Coast Guard pulls man from water
JUNEAU - The Coast Guard in Ketchikan lifted a severely hypothermic and unconscious man from the Tongass Narrows near town on Friday night.
His age, hometown and condition were not available Saturday.
The Ketchikan police notified the Coast Guard at 10 p.m. that a man was in the water. A Good Samaritan vessel had come across the man and tried to get him aboard, but the man reportedly had a knife and stabbed at the boat, the Coast Guard said.
The Coast Guard arrived at the scene in a small boat about 10:20 p.m. and lifted the man, now unconscious, into it. He was taken to Ketchikan General Hospital.
June unemployment increases slightly
JUNEAU - The state's monthly unemployment rate for June showed a slight increase, according to a state report.
The rate for June was 7.4 percent compared to 7.1 percent in May, the Labor and Workforce Development Department said.
In Juneau, the June rate was 5.8 percent, compared to 5.2 percent in May and 5.4 percent in June of 2002. About 17,250 people were employed in Juneau last month.
Anchorage and Fairbanks also had higher unemployment rates last month.
The Denali Borough had the state's lowest unemployment rate at 4.2 percent. The highest rate was in the Wade Hampton Census Area in the western part of the state at 27.8 percent.
For the last two years Alaska's unemployment rate has increased slightly in June, according to the report.
The state added 10,700 seasonal jobs from May to June, more than half in leisure and hospitality and retail trade.
Anchorage man found dead at Kenai dock
KENAI - An Anchorage man was found dead near the Kenai city dock, police said.
Alvin Holliman, 62, apparently died of natural causes after being dropped off on the dock by fishing friends. Kenai police and paramedics found his body while responding to a report of a man down Wednesday afternoon.
Holliman died while on his way to get his fishing party's truck to pull the boat out of the water.
Time for annual count of Anchorage geese
ANCHORAGE - Anchorage biologists and volunteers have begun an annual count of homegrown Canada geese at lakes and ponds.
The count takes place during the July molting season, when the birds cannot fly because they're growing new wing feathers. Young birds will receive leg bands with a unique registration number. Adults already banded will be counted and looked over.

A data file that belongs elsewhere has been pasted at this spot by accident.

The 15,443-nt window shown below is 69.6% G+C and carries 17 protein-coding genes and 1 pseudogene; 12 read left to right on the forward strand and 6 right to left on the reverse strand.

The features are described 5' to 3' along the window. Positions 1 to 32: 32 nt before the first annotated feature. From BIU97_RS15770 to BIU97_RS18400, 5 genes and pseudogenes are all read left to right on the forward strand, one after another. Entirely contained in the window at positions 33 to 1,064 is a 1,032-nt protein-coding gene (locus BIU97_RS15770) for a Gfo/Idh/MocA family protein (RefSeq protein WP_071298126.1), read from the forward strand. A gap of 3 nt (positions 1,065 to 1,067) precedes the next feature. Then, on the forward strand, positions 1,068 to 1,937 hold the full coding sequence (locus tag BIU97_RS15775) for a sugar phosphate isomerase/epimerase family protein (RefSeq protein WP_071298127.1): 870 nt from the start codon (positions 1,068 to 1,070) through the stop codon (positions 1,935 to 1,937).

Biologist say goose numbers may have dropped to the lowest level in years.
By the mid-1990s, a goose boom was bringing an estimated 5,000 birds into town each summer, overwhelming city parks and endangering aircraft. The worst accident killed 24 people in September 1995, when an AWACS surveillance aircraft crashed on takeoff after flying through a flock at Elmendorf Air Force Base.
A program to reduce goose numbers to about 2,000 was launched with hazing and shooting geese near airfields, collecting eggs in the spring and transplanting goslings to Susitna Flats. By last summer, geese in Anchorage had plummeted to about 1,500 birds.
Fairbanks jury convicts driver of manslaughter
FAIRBANKS - A Fairbanks jury deliberated less than two hours Thursday to convict an Allakaket man of manslaughter.
Frederick Ned Jr., 32, was charged in the death of a friend, Brett Stevens, 33, in a truck accident Aug. 28, 2002, at the Allakaket airport runway.
Ned wept as the verdict was read. He faces a minimum of seven years in prison.
Allakaket is about 190 air miles northwest of Fairbanks.
Ned was driving at a high rate of speed when he tried to launch his truck across a 10-foot drop-off at the end of the runway, prosecutors said.
The truck fell into a marshy area, hit the ground and flipped. Stevens was thrown from the truck and it landed on him. He was pinned beneath the truck and died shortly after.
Ned's blood alcohol content was measured five hours after the incident and found to be nearly three times the legal limit, according to Alaska State Troopers.
Pipeline plans shutdowns
ANCHORAGE - Alyeska Pipeline Service Co. has scheduled five short-term shutdowns of the pipeline over the next several weeks to upgrade safety valves.
Work on the remote gate valves along the 800 miles of the trans-Alaska pipeline will last four hours for each shutdown, pipeline officials said.
The valves are throughout the pipeline and are designed to close in an emergency, trapping and limiting the amount of oil that could spill if the pipeline ruptures.
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